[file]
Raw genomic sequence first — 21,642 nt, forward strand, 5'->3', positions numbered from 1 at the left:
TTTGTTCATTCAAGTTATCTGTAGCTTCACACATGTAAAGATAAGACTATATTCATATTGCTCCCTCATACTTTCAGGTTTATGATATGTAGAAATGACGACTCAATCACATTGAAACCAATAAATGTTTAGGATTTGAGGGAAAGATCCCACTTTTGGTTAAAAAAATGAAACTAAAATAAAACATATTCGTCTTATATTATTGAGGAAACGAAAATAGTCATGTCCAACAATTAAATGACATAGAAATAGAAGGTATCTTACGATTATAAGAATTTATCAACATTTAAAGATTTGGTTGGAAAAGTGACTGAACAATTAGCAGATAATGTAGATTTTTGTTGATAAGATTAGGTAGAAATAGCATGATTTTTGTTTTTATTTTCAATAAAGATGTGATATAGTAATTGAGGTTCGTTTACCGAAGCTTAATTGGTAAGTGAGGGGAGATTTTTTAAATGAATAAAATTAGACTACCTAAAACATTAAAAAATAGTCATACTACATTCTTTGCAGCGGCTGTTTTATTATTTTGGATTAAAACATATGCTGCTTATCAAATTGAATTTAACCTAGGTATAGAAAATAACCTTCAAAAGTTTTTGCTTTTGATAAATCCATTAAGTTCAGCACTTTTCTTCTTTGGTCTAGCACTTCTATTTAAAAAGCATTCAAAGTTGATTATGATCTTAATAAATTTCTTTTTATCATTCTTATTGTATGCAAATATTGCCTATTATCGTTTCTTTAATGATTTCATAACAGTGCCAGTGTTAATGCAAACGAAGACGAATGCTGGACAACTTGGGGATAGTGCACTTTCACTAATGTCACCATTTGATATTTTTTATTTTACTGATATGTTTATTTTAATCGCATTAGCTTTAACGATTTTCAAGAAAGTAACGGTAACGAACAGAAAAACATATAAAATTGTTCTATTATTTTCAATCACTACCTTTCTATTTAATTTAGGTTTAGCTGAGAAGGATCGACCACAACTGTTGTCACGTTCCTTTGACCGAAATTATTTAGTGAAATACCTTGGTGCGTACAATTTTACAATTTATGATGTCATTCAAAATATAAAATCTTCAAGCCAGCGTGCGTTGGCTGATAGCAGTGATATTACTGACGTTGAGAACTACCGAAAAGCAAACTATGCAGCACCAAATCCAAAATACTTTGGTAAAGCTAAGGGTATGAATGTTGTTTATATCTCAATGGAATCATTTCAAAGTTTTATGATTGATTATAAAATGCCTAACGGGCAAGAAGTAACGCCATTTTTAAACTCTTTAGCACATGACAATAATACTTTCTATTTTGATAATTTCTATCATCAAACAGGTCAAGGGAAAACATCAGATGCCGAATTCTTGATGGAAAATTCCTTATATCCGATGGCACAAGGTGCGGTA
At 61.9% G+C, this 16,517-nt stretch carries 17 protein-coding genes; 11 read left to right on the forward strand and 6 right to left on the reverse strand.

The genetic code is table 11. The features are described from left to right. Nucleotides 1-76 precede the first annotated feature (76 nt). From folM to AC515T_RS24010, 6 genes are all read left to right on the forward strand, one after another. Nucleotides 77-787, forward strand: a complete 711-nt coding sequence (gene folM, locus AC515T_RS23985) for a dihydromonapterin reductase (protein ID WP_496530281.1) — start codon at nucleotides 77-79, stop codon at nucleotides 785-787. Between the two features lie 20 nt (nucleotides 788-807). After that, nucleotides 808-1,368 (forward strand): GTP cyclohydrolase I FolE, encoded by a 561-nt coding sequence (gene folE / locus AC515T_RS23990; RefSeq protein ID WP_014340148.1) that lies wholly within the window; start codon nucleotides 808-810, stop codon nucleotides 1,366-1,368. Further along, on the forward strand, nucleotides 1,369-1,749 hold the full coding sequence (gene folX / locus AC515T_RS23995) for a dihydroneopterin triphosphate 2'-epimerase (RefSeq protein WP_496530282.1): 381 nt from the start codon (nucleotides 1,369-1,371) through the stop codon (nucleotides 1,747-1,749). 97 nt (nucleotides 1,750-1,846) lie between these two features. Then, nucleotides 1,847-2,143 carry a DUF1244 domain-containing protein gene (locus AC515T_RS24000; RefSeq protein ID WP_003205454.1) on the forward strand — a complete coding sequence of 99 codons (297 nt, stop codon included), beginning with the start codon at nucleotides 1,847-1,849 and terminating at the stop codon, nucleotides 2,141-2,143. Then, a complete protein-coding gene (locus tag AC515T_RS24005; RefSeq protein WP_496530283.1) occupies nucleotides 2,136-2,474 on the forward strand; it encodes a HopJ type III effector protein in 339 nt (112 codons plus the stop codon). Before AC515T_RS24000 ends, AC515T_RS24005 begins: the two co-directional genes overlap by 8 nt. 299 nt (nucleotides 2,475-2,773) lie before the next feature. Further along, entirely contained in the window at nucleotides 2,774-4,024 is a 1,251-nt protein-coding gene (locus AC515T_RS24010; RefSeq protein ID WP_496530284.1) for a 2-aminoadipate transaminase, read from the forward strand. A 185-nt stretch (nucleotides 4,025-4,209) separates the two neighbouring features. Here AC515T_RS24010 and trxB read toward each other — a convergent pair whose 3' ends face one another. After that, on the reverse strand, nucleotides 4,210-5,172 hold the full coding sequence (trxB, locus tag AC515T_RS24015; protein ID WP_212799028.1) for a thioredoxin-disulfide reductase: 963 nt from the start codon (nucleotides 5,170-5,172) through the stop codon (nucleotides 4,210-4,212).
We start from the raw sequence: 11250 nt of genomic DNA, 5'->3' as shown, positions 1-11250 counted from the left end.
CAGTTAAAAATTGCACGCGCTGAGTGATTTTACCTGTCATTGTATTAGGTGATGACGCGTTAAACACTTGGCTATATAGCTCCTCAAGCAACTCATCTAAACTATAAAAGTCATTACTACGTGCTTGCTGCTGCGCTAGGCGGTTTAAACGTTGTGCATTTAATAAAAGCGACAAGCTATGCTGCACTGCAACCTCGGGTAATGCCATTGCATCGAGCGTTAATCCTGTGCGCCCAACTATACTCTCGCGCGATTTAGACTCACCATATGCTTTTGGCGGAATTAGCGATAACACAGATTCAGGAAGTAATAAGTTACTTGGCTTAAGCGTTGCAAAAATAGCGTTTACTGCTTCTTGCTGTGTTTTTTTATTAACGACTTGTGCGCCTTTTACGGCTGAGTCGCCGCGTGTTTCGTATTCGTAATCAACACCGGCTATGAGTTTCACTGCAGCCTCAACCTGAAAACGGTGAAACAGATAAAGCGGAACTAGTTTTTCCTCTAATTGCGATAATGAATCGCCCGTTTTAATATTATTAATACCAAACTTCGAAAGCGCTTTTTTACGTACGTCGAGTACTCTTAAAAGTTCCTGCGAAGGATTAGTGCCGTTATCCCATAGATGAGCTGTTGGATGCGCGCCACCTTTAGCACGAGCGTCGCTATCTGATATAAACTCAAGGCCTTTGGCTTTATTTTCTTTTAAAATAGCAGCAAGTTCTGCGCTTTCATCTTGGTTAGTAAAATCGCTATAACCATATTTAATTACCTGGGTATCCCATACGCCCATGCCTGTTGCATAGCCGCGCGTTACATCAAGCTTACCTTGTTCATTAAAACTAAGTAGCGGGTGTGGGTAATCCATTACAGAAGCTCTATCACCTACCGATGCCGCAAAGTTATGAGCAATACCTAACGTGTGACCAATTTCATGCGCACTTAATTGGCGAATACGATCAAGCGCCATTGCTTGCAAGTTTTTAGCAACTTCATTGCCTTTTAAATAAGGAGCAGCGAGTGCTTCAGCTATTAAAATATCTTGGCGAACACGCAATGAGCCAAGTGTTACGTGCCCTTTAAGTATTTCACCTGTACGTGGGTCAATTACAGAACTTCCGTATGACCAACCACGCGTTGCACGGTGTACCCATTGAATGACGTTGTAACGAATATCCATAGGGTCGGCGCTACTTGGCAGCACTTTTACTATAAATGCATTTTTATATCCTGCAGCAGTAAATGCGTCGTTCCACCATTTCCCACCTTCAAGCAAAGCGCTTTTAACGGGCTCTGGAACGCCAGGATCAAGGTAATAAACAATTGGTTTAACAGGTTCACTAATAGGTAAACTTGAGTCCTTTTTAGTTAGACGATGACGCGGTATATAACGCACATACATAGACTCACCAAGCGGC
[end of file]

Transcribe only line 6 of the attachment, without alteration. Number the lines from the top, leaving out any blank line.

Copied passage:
CAGTTAAAAATTGCACGCGCTGAGTGATTTTACCTGTCATTGTATTAGGTGATGACGCGTTAAACACTTGGCTATATAGCTCCTCAAGCAACTCATCTAAACTATAAAAGTCATTACTACGTGCTTGCTGCTGCGCTAGGCGGTTTAAACGTTGTGCATTTAATAAAAGCGACAAGCTATGCTGCACTGCAACCTCGGGTAATGCCATTGCATCGAGCGTTAATCCTGTGCGCCCAACTATACTCTCGCGCGATTTAGACTCACCATATGCTTTTGGCGGAATTAGCGATAACACAGATTCAGGAAGTAATAAGTTACTTGGCTTAAGCGTTGCAAAAATAGCGTTTACTGCTTCTTGCTGTGTTTTTTTATTAACGACTTGTGCGCCTTTTACGGCTGAGTCGCCGCGTGTTTCGTATTCGTAATCAACACCGGCTATGAGTTTCACTGCAGCCTCAACCTGAAAACGGTGAAACAGATAAAGCGGAACTAGTTTTTCCTCTAATTGCGATAATGAATCGCCCGTTTTAATATTATTAATACCAAACTTCGAAAGCGCTTTTTTACGTACGTCGAGTACTCTTAAAAGTTCCTGCGAAGGATTAGTGCCGTTATCCCATAGATGAGCTGTTGGATGCGCGCCACCTTTAGCACGAGCGTCGCTATCTGATATAAACTCAAGGCCTTTGGCTTTATTTTCTTTTAAAATAGCAGCAAGTTCTGCGCTTTCATCTTGGTTAGTAAAATCGCTATAACCATATTTAATTACCTGGGTATCCCATACGCCCATGCCTGTTGCATAGCCGCGCGTTACATCAAGCTTACCTTGTTCATTAAAACTAAGTAGCGGGTGTGGGTAATCCATTACAGAAGCTCTATCACCTACCGATGCCGCAAAGTTATGAGCAATACCTAACGTGTGACCAATTTCATGCGCACTTAATTGGCGAATACGATCAAGCGCCATTGCTTGCAAGTTTTTAGCAACTTCATTGCCTTTTAAATAAGGAGCAGCGAGTGCTTCAGCTATTAAAATATCTTGGCGAACACGCAATGAGCCAAGTGTTACGTGCCCTTTAAGTATTTCACCTGTACGTGGGTCAATTACAGAACTTCCGTATGACCAACCACGCGTTGCACGGTGTACCCATTGAATGACGTTGTAACGAATATCCATAGGGTCGGCGCTACTTGGCAGCACTTTTACTATAAATGCATTTTTATATCCTGCAGCAGTAAATGCGTCGTTCCACCATTTCCCACCTTCAAGCAAAGCGCTTTTAACGGGCTCTGGAACGCCAGGATCAAGGTAATAAACAATTGGTTTAACAGGTTCACTAATAGGTAAACTTGAGTCCTTTTTAGTTAGACGATGACGCGGTATATAACGCACATACATAGACTCACCAAGCGGC